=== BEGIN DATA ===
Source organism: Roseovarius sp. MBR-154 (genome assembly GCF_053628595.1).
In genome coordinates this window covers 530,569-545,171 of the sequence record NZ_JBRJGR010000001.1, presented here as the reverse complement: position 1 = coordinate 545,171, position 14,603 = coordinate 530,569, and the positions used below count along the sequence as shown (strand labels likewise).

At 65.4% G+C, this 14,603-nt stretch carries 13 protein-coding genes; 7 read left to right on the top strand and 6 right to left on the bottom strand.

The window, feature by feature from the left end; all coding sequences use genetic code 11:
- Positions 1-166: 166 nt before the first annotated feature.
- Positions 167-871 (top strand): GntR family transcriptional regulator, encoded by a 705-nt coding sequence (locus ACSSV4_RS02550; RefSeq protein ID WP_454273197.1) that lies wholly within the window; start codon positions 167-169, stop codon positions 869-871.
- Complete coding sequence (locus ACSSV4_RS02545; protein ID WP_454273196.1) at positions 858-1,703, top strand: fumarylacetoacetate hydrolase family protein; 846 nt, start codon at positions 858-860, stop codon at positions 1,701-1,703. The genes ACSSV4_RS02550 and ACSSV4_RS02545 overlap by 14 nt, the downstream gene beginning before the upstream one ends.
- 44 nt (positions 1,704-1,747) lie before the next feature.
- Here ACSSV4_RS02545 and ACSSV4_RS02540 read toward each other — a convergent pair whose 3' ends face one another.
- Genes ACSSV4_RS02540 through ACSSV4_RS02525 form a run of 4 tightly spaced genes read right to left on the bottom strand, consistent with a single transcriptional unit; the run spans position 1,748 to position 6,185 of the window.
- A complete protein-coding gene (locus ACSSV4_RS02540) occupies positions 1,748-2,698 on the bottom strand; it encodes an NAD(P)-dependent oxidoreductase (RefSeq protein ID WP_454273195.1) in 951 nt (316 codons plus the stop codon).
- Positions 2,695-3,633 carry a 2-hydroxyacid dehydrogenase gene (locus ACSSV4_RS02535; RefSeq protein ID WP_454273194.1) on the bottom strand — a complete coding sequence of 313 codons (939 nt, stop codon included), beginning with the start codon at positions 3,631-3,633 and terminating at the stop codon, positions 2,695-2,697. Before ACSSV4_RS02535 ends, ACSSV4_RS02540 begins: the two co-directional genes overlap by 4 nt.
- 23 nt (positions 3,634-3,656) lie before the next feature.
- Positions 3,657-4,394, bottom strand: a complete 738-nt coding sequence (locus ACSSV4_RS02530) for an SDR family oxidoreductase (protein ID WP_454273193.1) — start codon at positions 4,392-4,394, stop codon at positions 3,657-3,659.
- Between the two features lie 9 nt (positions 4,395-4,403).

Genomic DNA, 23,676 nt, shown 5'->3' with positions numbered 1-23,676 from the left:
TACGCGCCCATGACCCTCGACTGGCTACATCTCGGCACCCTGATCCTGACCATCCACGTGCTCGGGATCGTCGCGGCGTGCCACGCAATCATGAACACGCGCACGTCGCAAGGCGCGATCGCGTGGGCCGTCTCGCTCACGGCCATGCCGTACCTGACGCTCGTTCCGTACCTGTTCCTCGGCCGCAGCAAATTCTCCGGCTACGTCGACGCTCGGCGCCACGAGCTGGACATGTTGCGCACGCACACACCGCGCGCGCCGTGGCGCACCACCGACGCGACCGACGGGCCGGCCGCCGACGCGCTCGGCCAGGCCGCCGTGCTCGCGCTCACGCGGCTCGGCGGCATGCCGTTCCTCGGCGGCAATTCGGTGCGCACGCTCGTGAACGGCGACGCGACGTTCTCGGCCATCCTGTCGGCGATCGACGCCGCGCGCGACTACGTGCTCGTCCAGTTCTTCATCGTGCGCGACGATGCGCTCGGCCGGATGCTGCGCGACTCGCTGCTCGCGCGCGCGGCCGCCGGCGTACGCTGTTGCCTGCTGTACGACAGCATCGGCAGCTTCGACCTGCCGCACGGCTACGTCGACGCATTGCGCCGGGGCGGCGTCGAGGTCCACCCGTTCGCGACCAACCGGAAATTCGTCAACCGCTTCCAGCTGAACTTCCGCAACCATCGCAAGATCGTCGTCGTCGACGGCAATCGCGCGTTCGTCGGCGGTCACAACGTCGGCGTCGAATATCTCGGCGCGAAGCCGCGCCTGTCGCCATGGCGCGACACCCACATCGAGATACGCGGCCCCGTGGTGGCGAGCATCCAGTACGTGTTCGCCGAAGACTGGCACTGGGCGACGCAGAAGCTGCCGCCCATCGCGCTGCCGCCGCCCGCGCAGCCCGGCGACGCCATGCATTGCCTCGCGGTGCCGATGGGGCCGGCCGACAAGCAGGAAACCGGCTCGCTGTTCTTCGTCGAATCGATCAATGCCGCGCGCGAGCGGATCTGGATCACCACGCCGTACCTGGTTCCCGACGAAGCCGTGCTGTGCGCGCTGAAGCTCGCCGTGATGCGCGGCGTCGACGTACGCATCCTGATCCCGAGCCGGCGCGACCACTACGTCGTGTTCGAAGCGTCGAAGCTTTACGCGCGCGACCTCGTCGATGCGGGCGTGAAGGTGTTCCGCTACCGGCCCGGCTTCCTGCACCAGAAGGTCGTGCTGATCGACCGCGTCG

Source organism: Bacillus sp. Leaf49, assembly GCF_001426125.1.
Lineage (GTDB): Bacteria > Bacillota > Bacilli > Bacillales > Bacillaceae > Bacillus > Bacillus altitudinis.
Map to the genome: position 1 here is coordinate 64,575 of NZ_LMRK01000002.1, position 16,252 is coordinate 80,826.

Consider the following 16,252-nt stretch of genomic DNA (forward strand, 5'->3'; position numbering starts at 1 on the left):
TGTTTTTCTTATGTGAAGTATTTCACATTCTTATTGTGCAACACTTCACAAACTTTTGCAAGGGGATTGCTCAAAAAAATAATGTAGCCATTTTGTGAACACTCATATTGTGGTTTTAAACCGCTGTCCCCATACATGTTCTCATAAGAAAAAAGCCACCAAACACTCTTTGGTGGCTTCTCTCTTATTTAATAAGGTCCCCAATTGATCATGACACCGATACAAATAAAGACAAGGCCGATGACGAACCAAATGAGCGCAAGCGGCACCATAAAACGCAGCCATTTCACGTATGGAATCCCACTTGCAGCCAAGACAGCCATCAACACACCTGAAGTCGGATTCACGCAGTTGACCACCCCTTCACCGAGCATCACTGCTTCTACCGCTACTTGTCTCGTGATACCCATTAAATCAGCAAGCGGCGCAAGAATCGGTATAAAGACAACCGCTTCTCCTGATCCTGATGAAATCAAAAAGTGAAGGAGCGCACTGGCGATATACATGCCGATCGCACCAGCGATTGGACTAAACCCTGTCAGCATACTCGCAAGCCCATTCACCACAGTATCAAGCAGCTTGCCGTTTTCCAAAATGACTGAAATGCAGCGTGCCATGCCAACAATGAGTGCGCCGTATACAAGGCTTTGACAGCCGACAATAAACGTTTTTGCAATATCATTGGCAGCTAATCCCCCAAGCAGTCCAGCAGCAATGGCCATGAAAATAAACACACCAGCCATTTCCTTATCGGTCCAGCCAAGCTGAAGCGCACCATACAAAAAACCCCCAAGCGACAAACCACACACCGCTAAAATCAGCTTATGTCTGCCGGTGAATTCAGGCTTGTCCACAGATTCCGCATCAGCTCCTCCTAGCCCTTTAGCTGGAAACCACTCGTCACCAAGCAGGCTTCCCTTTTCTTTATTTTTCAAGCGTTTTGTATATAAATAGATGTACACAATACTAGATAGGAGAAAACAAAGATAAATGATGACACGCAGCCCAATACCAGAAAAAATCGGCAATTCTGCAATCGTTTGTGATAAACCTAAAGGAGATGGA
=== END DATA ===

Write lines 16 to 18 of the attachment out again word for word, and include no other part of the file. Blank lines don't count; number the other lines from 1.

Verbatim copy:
Genomic DNA, 23,676 nt, shown 5'->3' with positions numbered 1-23,676 from the left:
TACGCGCCCATGACCCTCGACTGGCTACATCTCGGCACCCTGATCCTGACCATCCACGTGCTCGGGATCGTCGCGGCGTGCCACGCAATCATGAACACGCGCACGTCGCAAGGCGCGATCGCGTGGGCCGTCTCGCTCACGGCCATGCCGTACCTGACGCTCGTTCCGTACCTGTTCCTCGGCCGCAGCAAATTCTCCGGCTACGTCGACGCTCGGCGCCACGAGCTGGACATGTTGCGCACGCACACACCGCGCGCGCCGTGGCGCACCACCGACGCGACCGACGGGCCGGCCGCCGACGCGCTCGGCCAGGCCGCCGTGCTCGCGCTCACGCGGCTCGGCGGCATGCCGTTCCTCGGCGGCAATTCGGTGCGCACGCTCGTGAACGGCGACGCGACGTTCTCGGCCATCCTGTCGGCGATCGACGCCGCGCGCGACTACGTGCTCGTCCAGTTCTTCATCGTGCGCGACGATGCGCTCGGCCGGATGCTGCGCGACTCGCTGCTCGCGCGCGCGGCCGCCGGCGTACGCTGTTGCCTGCTGTACGACAGCATCGGCAGCTTCGACCTGCCGCACGGCTACGTCGACGCATTGCGCCGGGGCGGCGTCGAGGTCCACCCGTTCGCGACCAACCGGAAATTCGTCAACCGCTTCCAGCTGAACTTCCGCAACCATCGCAAGATCGTCGTCGTCGACGGCAATCGCGCGTTCGTCGGCGGTCACAACGTCGGCGTCGAATATCTCGGCGCGAAGCCGCGCCTGTCGCCATGGCGCGACACCCACATCGAGATACGCGGCCCCGTGGTGGCGAGCATCCAGTACGTGTTCGCCGAAGACTGGCACTGGGCGACGCAGAAGCTGCCGCCCATCGCGCTGCCGCCGCCCGCGCAGCCCGGCGACGCCATGCATTGCCTCGCGGTGCCGATGGGGCCGGCCGACAAGCAGGAAACCGGCTCGCTGTTCTTCGTCGAATCGATCAATGCCGCGCGCGAGCGGATCTGGATCACCACGCCGTACCTGGTTCCCGACGAAGCCGTGCTGTGCGCGCTGAAGCTCGCCGTGATGCGCGGCGTCGACGTACGCATCCTGATCCCGAGCCGGCGCGACCACTACGTCGTGTTCGAAGCGTCGAAGCTTTACGCGCGCGACCTCGTCGATGCGGGCGTGAAGGTGTTCCGCTACCGGCCCGGCTTCCTGCACCAGAAGGTCGTGCTGATCGACCGCGTCG

Source organism: Bacillus sp. Leaf49, assembly GCF_001426125.1.